What’s funnier is that Terry Jones was warned before that this would put troops in Afghanistan in danger, but when he does it anyway, he doesn’t seem to feel nearly as guilty when people who are less connected to any direct conflict with the Middle East were killed by Muslims that seemed clearly motivated by his burning of their holy book. He condemned it as an act of terrorism, even though one might accuse him of doing the same thing to Muslims, albeit indirectly in inciting violence through provocative displays; in his case, burning what is basically the core of the Muslim faith, equivalent to doing things that have raised particularly Catholic anger in America, such as carving a statue of Jesus out of chocolate or putting a crucifix in a bottle of urine. But no one in America stormed into buildings and killed people they thought had associations with it, politically or otherwise. They demanded unreasonable bending of the law to protect their faith, but they were at least more pleasant and civil about it than many Muslims seem to be when they become vigilantes for their faith. Unfortunately, America is not free of this kind of violent behavior either, albeit it’s usually rarer and directed specifically towards the issue of abortion. The best example that comes to mind is Dr. George Tiller, shot in the face by Scott Roeder almost two years ago. Roeder felt it was the most lawful thing he could do in terms of his belief that God’s law supersedes any earthly law. When anyone takes their faith too seriously and insists that anyone insulting it in any way deserves to die, that’s when faith has crossed the line into ideology. Admittedly, not everyone is up in arms over this in the same way. Many Muslims are even saying that this shows that Muslims should spread a message that Islam can peacefully disagree with people, even when the media seems to portray only the violent actions of people affiliated with Islam, many times in a politically charged context.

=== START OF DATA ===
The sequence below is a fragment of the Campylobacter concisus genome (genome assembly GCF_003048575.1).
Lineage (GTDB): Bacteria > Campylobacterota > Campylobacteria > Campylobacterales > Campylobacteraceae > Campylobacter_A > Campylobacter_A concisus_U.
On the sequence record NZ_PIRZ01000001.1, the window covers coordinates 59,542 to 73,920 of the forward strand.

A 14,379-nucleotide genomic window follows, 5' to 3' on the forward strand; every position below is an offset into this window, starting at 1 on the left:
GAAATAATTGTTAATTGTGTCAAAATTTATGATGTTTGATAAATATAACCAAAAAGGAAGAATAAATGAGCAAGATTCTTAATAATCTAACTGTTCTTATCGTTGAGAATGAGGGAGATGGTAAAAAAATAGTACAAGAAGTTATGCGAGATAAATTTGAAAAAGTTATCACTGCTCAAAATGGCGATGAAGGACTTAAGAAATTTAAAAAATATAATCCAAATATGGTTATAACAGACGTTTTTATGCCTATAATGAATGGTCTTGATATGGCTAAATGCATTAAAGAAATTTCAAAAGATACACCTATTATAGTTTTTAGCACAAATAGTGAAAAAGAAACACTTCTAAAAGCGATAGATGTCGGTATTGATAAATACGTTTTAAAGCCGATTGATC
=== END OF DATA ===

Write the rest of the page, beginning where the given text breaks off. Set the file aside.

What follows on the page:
It’s hard to continue this without descending into ranting, but this issue will continue to persist until people start either ceasing to pay attention to people that are extreme enough to resort to provocative actions, provided by the First Amendment nonetheless, or confront them peacefully instead of lashing out in anger or recoiling in aversion; as if these acts don’t show the climate of Islamophobia and Christian exceptionalism that pervades the U.S. and has been since post WW2 at the very least. It almost seems like there’s a pattern, starting with American exceptionalism alongside Christian exceptionalism that leads to anti-semitic, anti-foreigner and anti-Islamic sentiments from people who feel some sense of entitlement that doesn’t exist in reality. Christianity doesn’t deserve to be treated better or worse in this country, and the same goes for Islam, along with any other faith group in the U.S. If we seek impartiality and neutrality in the administration of our government, then people should start accepting that Christianity might have had cultural significance to the Founding Fathers, but it shouldn’t take precedence in any normative or prescriptive sense: the Constitution should first and foremost determine matters of policy, not people’s feelings of hegemony over those that are less influential or less demographically populous. If it’s a matter of having children, Islam might start pushing into Christianity’s dominance of population in the U.S. given enough time. But winning battles shouldn’t be our goal; it should be coexistence without outright normative cultural relativism. Every culture is not absolutely equal, but every culture should be allowed to exist in this country with basic limits on dangerous behavior. This includes Muslims, however much we think all of them are dangerous to the country. The vast majority of Muslims have demonstrated otherwise: they are peaceful and in fact have existed in the U.S. long before 9/11. This incident should remind us of how our actions can resonate with people and cause negative reactions. But we shouldn’t stop expressing ourselves; we simply need discernment in how we present our expressions of disagreement. Seek civility over ambitions and work towards equality without sacrificing diversity. Until next time, Namaste and aloha.